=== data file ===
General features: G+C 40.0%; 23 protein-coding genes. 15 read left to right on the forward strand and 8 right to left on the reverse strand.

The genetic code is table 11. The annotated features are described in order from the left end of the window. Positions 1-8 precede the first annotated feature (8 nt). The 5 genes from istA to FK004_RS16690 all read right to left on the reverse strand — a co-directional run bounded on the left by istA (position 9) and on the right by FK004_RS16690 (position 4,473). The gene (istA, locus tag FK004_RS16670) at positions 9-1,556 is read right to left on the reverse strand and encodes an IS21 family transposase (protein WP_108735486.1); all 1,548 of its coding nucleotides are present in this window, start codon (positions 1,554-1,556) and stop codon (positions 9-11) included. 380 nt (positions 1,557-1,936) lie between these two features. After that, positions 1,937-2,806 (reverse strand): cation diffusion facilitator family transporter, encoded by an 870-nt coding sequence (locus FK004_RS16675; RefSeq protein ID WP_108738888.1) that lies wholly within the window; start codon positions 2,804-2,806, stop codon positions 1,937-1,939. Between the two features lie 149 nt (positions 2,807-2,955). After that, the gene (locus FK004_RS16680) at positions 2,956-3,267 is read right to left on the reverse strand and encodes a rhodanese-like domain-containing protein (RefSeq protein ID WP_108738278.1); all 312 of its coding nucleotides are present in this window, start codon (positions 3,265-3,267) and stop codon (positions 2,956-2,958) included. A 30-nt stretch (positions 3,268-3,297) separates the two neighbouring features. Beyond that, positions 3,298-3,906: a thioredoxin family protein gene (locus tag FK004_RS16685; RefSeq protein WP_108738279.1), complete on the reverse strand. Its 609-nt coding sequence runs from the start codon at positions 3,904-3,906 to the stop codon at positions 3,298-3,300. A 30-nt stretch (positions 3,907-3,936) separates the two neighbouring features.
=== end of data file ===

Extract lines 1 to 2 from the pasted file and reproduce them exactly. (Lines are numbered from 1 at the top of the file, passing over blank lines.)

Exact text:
General features: G+C 40.0%; 23 protein-coding genes. 15 read left to right on the forward strand and 8 right to left on the reverse strand.

The genetic code is table 11. The annotated features are described in order from the left end of the window. Positions 1-8 precede the first annotated feature (8 nt). The 5 genes from istA to FK004_RS16690 all read right to left on the reverse strand — a co-directional run bounded on the left by istA (position 9) and on the right by FK004_RS16690 (position 4,473). The gene (istA, locus tag FK004_RS16670) at positions 9-1,556 is read right to left on the reverse strand and encodes an IS21 family transposase (protein WP_108735486.1); all 1,548 of its coding nucleotides are present in this window, start codon (positions 1,554-1,556) and stop codon (positions 9-11) included. 380 nt (positions 1,557-1,936) lie between these two features. After that, positions 1,937-2,806 (reverse strand): cation diffusion facilitator family transporter, encoded by an 870-nt coding sequence (locus FK004_RS16675; RefSeq protein ID WP_108738888.1) that lies wholly within the window; start codon positions 2,804-2,806, stop codon positions 1,937-1,939. Between the two features lie 149 nt (positions 2,807-2,955). After that, the gene (locus FK004_RS16680) at positions 2,956-3,267 is read right to left on the reverse strand and encodes a rhodanese-like domain-containing protein (RefSeq protein ID WP_108738278.1); all 312 of its coding nucleotides are present in this window, start codon (positions 3,265-3,267) and stop codon (positions 2,956-2,958) included. A 30-nt stretch (positions 3,268-3,297) separates the two neighbouring features. Beyond that, positions 3,298-3,906: a thioredoxin family protein gene (locus tag FK004_RS16685; RefSeq protein WP_108738279.1), complete on the reverse strand. Its 609-nt coding sequence runs from the start codon at positions 3,904-3,906 to the stop codon at positions 3,298-3,300. A 30-nt stretch (positions 3,907-3,936) separates the two neighbouring features.